Key K2 is provided so that the alarm arrangements may be disabled when alarm operation is not desired. Relays R5 and R6 are made slowacting in a well-known manner such as shortcircuited windings or the addition of a copper slug to the core in order that intermittent short duration operations of relay COD, such as might be caused by static, may not give an alarm. To continue the circuit operation, relay R5 releases, after a predetermined interval of time has elapsed, and its contacts close short-circuiting in turn, the windings of relay Re. After a second predetermined interval of time, relay R6 76 releases, causing the operation of relay R7.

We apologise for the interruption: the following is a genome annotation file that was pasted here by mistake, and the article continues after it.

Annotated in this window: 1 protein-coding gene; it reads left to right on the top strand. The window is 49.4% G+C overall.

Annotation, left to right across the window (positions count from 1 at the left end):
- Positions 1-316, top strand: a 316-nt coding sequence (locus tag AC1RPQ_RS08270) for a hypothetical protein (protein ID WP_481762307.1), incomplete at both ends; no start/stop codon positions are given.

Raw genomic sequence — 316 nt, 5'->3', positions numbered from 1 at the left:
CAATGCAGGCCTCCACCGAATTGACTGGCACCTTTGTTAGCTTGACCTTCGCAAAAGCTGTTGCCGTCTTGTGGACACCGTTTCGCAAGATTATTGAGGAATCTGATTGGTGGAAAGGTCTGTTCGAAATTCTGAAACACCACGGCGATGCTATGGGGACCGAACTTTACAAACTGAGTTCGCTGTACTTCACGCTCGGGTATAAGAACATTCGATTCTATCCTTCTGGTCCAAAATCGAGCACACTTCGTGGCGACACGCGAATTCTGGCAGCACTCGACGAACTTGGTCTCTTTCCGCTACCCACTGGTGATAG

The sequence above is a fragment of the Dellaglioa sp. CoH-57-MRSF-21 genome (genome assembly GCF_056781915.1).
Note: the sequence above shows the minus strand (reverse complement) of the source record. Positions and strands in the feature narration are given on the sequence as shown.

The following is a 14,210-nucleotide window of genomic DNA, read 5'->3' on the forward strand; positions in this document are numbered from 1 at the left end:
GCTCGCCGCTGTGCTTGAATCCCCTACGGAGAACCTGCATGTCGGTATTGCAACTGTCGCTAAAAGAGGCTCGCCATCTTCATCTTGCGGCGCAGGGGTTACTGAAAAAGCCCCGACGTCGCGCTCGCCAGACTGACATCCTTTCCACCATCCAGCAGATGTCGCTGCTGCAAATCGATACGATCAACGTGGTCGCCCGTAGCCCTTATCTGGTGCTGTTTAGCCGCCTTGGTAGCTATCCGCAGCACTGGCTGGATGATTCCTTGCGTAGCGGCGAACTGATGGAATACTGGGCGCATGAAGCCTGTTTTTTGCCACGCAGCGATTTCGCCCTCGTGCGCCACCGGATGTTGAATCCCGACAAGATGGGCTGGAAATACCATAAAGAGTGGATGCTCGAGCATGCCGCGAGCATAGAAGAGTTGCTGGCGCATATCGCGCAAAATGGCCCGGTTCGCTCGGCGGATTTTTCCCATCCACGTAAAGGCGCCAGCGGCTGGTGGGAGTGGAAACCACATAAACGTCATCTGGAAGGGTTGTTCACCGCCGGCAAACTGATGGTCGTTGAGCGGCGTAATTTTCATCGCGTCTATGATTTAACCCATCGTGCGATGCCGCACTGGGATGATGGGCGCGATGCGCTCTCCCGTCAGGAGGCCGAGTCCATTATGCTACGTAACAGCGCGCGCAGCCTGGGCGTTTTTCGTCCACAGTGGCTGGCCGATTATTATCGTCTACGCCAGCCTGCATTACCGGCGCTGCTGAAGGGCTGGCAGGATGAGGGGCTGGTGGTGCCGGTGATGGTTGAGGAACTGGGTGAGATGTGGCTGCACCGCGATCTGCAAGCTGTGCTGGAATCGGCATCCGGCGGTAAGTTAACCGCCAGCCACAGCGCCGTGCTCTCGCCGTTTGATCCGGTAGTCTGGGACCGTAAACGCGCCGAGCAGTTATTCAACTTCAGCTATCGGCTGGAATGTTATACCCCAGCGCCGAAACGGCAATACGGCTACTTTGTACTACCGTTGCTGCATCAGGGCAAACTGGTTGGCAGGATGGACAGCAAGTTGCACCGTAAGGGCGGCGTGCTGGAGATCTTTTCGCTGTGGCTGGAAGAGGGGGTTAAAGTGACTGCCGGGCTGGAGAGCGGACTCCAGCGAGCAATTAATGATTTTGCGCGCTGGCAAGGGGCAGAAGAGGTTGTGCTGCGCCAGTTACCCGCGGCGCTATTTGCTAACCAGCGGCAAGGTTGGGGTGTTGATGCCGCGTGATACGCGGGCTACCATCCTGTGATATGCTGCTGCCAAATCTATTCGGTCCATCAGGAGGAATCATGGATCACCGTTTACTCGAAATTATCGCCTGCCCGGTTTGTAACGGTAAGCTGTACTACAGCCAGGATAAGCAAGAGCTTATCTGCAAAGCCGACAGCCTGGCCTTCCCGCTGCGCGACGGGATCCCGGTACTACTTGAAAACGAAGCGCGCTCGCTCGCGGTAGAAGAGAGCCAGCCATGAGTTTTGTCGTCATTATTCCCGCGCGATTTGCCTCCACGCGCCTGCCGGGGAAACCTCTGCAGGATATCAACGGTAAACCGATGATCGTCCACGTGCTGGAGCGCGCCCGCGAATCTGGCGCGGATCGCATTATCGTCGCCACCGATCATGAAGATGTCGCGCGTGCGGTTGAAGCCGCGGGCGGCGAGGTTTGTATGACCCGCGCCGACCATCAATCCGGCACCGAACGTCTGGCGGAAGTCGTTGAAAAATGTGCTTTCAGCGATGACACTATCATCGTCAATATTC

This, through its lower contacts, completes the circuit to the bell or buzzer B2, giving an alarm.

If key K3 is in its normal position with its contacts closed, relay R7 will lock itself operated through its upper contacts and the alarm will continue until Ks is operated to break the battery circuit.

The remainder of the circuit operation required to operate the alarm and signals at the switchboard is as follows: Relay Rs, in releasing, places ground on the line DCL2, causing the operation of relay Rs.

Relay Rs through its contact operates relay R9, lights lamp Li and causes bell or buzzer Bi to operate. Relay R9 locks up through the contact of relay Rio and the alarm and lamp will remain actuated until the operator at the toll switchboard places a cord in the line jack J1 when battery flowing through the sleeve circuit will operate relay Rio, permitting R9 to release and removing battery from lamp Li and bell Bi.